Monday, July 9, 2012


Summer has finally arrived in Seattle. Traditionally, it begins the day after July 4 and this year decided to be traditional. Chrissie and I decided to take advantage of the nice weather while it was here by doing some grilling. Here's a recipe for my favorite grill item: changburgers (fancy hamburgers). The recipe is adapted from Julia Child's ground beef recipe. Instead of thinking of burger patties as only 95% meat and 5% fat, I think of it as more like a well seasoned meatball now.

1 lb ground meat ***
1/4 lbs finely minced yellow onion
1 tsp salt
1/2 tsp pepper
1 tsp thyme
1 Tbsp Parsley
1/4 Cayenne pepper
3 Tbsp Worcestershire Sauce

Feel free to season to taste. I rarely use exact measurements anymore and just eyeball it. Also, feel free to experiment with different ingredients. I try different herbs often. This is the most consistent combination I go to. Not surprisingly, all of these ingredients go really well with meat in general, so you might take a cue from what pairs well with beef in other dishes.

Optional: 1 egg. Adding the egg with help the patties maintain their shape after they've been formed.

Mix all the ingredients together in a bowl. Cover the bowl with plastic wrap. Refrigerate until you are ready to use.

When you are ready to form your patties, you can do it by hand or use a mold. Doing it by hand will keep the patties "fluffier" and lighter. I really like these because the meat just falls apart when you bite into it. The difficulty with forming the patties by hand is that they are prone to falling apart before they get into your mouth. I would recommend adding the egg if you decide you're going to form them this way.

Admittedly, I use the mold more often. The patties stay together without help from the egg and that's important when things are going on the grill. I hate it when things fall through the grate.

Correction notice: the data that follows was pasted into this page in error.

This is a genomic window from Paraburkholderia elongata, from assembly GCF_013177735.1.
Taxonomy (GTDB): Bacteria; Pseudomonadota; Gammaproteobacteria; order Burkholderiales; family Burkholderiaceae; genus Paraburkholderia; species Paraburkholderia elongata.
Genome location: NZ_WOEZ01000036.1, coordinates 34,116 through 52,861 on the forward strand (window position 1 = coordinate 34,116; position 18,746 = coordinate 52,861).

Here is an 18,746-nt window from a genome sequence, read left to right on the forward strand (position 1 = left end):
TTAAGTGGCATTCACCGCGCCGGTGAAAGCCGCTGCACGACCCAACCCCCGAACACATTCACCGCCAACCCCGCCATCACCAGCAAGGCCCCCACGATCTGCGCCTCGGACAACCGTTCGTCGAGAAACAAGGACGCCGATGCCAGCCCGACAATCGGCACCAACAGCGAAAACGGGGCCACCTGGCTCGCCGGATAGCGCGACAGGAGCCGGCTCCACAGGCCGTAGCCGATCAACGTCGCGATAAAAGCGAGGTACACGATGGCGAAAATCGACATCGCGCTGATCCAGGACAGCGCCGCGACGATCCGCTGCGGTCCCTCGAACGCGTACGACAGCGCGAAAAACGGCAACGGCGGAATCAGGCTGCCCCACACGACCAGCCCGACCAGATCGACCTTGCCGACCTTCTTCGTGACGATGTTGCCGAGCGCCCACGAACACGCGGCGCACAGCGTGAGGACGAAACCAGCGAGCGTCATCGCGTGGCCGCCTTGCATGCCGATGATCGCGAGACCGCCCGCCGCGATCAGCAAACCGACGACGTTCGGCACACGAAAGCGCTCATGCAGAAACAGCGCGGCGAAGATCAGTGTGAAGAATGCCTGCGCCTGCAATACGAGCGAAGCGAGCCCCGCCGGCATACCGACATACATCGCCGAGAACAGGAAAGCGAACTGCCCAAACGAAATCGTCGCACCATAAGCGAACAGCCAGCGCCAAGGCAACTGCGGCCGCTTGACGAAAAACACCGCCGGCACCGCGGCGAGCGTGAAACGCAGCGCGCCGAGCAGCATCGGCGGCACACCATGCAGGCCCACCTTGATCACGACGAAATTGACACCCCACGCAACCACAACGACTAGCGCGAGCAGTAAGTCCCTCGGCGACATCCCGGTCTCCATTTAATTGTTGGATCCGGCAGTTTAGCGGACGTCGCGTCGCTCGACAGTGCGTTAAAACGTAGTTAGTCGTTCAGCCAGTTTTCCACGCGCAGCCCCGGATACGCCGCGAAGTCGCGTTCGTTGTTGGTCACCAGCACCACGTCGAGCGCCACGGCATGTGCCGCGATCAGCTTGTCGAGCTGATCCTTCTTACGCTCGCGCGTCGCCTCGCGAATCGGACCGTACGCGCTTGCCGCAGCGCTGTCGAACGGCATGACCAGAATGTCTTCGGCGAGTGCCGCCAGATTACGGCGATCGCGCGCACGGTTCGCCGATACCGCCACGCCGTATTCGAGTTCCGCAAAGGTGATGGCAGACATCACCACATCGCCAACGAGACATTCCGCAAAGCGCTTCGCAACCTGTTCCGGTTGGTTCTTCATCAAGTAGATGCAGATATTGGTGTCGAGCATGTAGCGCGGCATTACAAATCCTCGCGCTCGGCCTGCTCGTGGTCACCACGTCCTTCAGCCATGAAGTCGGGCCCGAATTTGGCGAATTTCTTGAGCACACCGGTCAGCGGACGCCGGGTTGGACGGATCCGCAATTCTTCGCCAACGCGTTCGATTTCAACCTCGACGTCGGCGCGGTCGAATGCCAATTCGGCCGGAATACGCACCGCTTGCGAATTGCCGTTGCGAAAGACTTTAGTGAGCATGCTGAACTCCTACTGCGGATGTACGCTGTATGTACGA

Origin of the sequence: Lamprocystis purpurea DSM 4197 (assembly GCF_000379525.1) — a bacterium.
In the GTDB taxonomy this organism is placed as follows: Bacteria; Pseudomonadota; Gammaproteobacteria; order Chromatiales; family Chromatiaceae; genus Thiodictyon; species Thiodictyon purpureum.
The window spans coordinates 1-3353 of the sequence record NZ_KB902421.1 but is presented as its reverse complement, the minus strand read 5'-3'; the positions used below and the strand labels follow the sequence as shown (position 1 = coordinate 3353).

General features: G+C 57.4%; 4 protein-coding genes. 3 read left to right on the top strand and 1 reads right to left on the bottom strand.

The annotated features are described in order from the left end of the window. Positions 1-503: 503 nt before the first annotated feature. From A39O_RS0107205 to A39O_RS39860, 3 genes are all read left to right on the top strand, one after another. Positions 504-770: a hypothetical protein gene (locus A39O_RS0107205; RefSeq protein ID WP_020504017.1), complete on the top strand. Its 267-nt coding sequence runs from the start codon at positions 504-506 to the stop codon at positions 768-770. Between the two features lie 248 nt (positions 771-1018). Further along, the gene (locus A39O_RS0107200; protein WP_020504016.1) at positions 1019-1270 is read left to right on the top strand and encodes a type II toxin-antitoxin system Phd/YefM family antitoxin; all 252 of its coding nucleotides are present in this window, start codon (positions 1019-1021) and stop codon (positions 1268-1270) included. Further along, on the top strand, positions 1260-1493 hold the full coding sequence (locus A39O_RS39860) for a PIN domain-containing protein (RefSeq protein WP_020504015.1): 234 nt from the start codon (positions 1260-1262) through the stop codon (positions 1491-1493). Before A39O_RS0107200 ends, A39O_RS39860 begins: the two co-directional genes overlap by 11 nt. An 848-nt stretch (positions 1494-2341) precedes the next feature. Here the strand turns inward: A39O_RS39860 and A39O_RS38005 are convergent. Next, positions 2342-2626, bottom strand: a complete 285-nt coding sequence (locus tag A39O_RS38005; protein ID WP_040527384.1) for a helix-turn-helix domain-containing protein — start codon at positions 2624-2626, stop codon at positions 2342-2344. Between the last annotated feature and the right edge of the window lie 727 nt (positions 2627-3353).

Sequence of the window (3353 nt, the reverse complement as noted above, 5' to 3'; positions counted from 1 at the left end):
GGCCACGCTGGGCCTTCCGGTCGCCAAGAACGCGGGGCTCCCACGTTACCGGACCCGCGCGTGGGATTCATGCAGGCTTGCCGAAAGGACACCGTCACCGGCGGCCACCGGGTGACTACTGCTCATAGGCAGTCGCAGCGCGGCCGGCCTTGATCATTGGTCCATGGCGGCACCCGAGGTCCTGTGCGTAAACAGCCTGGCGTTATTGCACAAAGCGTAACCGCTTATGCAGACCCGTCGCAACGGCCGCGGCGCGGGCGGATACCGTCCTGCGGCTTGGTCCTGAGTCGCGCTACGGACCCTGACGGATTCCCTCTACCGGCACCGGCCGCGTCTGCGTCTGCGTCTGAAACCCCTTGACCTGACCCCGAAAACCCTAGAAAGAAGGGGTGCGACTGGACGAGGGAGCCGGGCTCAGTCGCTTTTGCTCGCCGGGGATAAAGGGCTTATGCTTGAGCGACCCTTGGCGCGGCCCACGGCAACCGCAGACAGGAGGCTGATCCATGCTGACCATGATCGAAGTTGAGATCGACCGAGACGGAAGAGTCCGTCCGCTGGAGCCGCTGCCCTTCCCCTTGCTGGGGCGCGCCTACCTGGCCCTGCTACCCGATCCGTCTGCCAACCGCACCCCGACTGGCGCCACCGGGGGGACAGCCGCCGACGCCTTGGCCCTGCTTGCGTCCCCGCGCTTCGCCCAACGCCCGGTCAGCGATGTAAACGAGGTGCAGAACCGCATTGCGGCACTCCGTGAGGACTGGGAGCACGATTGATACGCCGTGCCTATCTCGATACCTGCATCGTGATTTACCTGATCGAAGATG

Secret Ingredient: butter

Julia has taught me well
I stick the butter in the middle and cover it up with more meat

I stick a little bit of butter in the middle of all of my burgers. Here's a secret - fat equals juicy. I like juicy burgers. The butter here melts while the meat is cooking and spreads throughout the patty. It's delicious. You can probably use any kind of fat that is solid at cool/room temperature and melts when exposed to heat; I use butter because it's tasty and readily available.

After your patties have formed, they are ready to go on the grill. Cook to taste.

Cooking! Summer!

Bon App├ętit!
Happy Summer everyone!

*** A note about the beef - the most important ingredient after all! Quality is important. A good rule of thumb is the closer to fresh you can get, the better tasting your burger is going to be. This is just as important for taste as it is for texture. Frozen meat will never be as good as fresh ground meat. Your chew count will reflect that. The three kinds of ground meat I've eaten have been burger patties from the frozen food section, ground beef from the grocery store meat section, and meat that I've ground myself the day of. The best one by far was the meat I ground myself. It's something I want to eat again and again. If you have a good butcher or grocery store, the stuff you get there will probably be pretty good, but in my experience it's too dry. The meat was probably ground a day or two ago and all the juices have seeped out. I will never eat patties from the frozen section ever again. If you don't believe me, there's a standing invitation to our table for changburgers. I promise you an awesome burger.

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